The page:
Last week I asked: “If this social network he is building can attract cash to a campaign, just imagine how effectively it can attract talent to an administration. You don’t imagine they will just throw that network away if elected, do you?” This week Marc Ambinder answers in The Atlantic:
What Obama seems to promise is, at its outer limits, a participatory democracy in which the opportunities for participation have been radically expanded. He proposes creating a public, Google-like database of every federal dollar spent. He aims to post every piece of non-emergency legislation online for five days before he signs it so that Americans can comment. A White House blog—also with comments—would be a near certainty. Overseeing this new apparatus would be a chief technology officer.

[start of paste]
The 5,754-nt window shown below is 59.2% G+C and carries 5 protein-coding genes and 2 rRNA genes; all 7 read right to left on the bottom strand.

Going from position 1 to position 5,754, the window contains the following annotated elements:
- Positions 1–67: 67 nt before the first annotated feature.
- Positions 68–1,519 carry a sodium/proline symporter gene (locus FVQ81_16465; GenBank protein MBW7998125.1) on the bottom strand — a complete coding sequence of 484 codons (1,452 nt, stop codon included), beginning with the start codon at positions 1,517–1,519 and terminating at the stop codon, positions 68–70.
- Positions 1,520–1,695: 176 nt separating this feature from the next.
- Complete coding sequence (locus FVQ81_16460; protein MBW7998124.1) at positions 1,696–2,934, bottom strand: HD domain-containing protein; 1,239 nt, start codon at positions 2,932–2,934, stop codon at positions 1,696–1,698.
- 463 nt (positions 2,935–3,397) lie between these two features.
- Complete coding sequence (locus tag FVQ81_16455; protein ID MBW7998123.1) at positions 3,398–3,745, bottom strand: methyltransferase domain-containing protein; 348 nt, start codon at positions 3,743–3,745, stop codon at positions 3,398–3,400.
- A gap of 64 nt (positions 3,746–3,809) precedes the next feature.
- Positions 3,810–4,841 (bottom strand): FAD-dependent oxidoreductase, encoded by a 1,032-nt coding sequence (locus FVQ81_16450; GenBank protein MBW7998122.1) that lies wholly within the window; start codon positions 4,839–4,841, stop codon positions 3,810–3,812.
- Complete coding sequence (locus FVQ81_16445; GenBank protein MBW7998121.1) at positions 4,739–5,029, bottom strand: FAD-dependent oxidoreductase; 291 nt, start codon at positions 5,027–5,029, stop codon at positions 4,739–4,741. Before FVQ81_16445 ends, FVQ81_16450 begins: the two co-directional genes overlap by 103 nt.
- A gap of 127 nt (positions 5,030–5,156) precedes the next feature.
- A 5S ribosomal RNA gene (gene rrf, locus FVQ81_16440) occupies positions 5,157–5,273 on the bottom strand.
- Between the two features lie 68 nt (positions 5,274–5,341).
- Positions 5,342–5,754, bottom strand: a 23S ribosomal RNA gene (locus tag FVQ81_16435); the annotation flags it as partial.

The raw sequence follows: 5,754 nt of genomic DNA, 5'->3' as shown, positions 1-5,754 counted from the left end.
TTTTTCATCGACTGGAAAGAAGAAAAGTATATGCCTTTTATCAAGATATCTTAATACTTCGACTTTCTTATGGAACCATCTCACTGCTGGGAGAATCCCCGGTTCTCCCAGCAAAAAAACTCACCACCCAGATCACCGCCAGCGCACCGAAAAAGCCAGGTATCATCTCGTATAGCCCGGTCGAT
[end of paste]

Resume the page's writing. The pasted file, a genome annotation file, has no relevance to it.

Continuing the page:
Ambinder’s column HisSpace: How would Obama’s success in online campaigning translate into governing? is well worth a read. He goes on to say,
Today Obama is like a brand, his campaign like a $250 million company, and the voters like customers; the persuasion flows one way. If he becomes president, then power, authority, and legitimacy will flow in both directions; voters who are now keen to support the idea of Obama may push against his initiatives in office, sometimes unpredictably.
Not quite. I think, actually, Obama has run a campaign that is remarkably two-way, especially for politics. Not only has he kept everyone in the drivers seat rhetorically (“this campaign” or “our campaign” he usually says instead of “my campaign”), but he has also accepted the impromptu assistance of his supporters by using their campaign offices and their videos. Granted, the goal is simply to get him elected, but I think he has begun to demonstrate that he is ready to engage the nation like no other recent president. Once governing the goal becomes much more complex and our continued engagement and commitment critical to success.